Green: R.E.M.'s Greatest Album

It was incredibly idealistic, and it might have sounded naïve—except that in the fall of 1988, that seemed to be the way no less important a world leader than Mikhail Gorbachev actually was thinking. Less than a month after Green came out, Gorbachev stood in front of the United Nations and called for “a consensus of all mankind, in movement toward a new world order.” The walls were about to come down, and R.E.M. knew it.

Throughout the album, the band often seemed like it was trying to break down another wall—the barrier that separated musicians from their audience. “In some of the earlier stuff, I refused to use the word ‘I’ or the word ‘you,’” Stipe admitted in Should We Talk About the Weather? On Green, he used both pronouns constantly—and often interchangeably, as if the distinction didn’t much matter. “Here I am, here I am / In your life,” he croons in “Hairshirt.” “It's a beautiful life / My life, it’s a beautiful life / Your life.”

Most intimate of all was “You Are the Everything.” The song starts out with a confession: “Sometimes I feel like I can’t even sing / I’m very scared for this world, I’m very scared for me.” Then the “I” shifts to “you”—you’re lying in the backseat of a car, gazing out at stars that are “the greatest thing you’ve ever seen, and they’re there for you / For you alone / You are the everything.”

In my small Midwestern town, there was never any shortage of stars. I used to sit on my front steps and look up at them while everyone else was sleeping. With Green on my Walkman, it was hard sometimes to tell where I ended and the rest of the universe began. That feeling of everything-ness was the exact opposite of fear. I thought of those nights years later when I read a poem by Rainer Maria Rilke called “Buddha in Glory”: “Illumined in your infinite peace / A billion stars go spinning through the night, / blazing high above your head. / But in you is the presence that / will be, when all the stars are dead.”


Looking back after 25 years, I’m not quite sure what to make of those euphoric days. The world never did reach the grand consensus Gorbachev spoke about. The Berlin Wall came down, but Eastern Europe was instantly overrun by gangs, oligarchs, and ethnic clashes. Then came the Gulf War and the Rwandan genocide and the massacres in Bosnia and Kosovo. Instead of coming together, the world shattered into dozens of tiny pieces.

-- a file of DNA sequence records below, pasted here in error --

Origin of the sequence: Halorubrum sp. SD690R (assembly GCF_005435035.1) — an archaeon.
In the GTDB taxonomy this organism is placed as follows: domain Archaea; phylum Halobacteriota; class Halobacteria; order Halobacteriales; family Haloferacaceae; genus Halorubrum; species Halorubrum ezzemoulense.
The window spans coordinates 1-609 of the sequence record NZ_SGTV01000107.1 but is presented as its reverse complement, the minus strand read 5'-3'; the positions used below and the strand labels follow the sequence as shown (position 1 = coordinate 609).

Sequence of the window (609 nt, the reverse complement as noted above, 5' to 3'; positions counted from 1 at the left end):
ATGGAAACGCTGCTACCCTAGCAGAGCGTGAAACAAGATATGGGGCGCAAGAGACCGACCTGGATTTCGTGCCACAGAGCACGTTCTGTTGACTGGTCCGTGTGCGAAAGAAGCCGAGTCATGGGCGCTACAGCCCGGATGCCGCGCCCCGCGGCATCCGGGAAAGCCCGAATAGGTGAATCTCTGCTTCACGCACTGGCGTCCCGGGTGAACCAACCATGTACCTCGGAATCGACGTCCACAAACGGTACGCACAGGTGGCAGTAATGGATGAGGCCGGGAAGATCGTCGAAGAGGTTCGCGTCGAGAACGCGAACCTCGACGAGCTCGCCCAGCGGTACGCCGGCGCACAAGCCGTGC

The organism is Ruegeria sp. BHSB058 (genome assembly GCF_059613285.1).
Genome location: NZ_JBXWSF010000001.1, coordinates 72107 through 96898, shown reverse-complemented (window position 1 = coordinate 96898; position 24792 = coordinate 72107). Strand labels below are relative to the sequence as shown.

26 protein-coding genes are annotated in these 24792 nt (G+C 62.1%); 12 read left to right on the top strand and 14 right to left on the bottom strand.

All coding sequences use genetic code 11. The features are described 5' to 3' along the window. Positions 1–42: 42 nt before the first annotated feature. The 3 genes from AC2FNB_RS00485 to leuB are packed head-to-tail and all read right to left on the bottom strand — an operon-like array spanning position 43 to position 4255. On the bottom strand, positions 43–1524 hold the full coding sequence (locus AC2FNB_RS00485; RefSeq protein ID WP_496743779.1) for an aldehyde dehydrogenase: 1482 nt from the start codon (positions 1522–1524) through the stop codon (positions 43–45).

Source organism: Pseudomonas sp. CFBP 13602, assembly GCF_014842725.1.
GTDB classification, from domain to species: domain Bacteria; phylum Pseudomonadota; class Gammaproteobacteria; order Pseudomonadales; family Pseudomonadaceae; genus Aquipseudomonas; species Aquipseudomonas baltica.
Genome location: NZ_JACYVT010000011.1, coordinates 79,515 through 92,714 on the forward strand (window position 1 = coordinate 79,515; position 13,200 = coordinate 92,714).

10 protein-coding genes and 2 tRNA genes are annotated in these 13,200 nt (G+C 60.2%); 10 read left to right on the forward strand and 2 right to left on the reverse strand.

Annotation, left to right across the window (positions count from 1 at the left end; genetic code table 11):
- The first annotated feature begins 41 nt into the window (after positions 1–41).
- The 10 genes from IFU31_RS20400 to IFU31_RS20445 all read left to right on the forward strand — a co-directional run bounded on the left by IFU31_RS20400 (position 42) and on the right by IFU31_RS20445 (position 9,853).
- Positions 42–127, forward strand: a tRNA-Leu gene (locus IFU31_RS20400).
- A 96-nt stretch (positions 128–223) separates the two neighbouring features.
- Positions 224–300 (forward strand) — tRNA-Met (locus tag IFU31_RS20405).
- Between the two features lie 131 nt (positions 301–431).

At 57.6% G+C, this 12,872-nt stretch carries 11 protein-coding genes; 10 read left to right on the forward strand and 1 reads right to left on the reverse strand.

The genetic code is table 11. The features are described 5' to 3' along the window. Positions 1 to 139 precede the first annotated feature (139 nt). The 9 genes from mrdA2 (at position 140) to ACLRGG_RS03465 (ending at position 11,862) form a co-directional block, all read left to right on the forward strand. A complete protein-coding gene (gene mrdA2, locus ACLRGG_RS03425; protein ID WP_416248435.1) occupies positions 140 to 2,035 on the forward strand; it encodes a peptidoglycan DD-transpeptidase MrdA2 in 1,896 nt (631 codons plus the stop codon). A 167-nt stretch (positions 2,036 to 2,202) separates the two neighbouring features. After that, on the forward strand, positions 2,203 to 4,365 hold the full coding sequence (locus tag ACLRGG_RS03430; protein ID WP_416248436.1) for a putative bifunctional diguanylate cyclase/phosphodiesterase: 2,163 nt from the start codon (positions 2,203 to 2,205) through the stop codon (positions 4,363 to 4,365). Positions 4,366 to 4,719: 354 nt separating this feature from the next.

Maybe that’s why R.E.M. never made another record like Green. The 1991 follow-up album, Out of Time, was an introspective collection of songs about loneliness and unrequited love. The “I” and the “you” were still there, but now they were poles apart. “Life is bigger, bigger than you,” Stipe sang in “Losing My Religion,” “and you are not me.” The record after that, Automatic for the People, was even more somber; almost every song seemed to be about people who were dead or thinking about death. Both of those albums sold many times more copies than Green ever did, and they resonate with many more people today. There will always be a place for that kind of gorgeous melancholy.

But lately, I’ve found myself listening to Green again. It’s still the album I turn to when I need to make sense of it all. A lot has been said about the Millennial generation and how its worldview was shaped by the attacks of September 11th. My own political awakening happened to come about at a time when fears were lifting and everything felt new. On some fundamental level, Green is still the way I see the world.

But back in junior high, when I sat there carving YOU ARE THE EVERYTHING into the desks at school, there were certain things I didn’t understand. I didn’t realize what Stipe meant when he sang, “I think about this world a lot and I cry at night / I’ve seen the films and the eyes.” Now I get it. I have two small children, and bringing them into the world is the most wildly optimistic thing I’ve ever done. When I'm lying awake at night, thinking about the day's most gruesome headlines, I need to remember what it felt like to sit there on my front steps, filled with a sense of cosmic possibility. I have no way of knowing what kind of world my children will find when they get ready to look for their own place in it. But when that time comes, I can only hope there’s an album like Green

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Jennie Rothenberg Gritz is a senior editor at The Atlantic, where she edits digital features.

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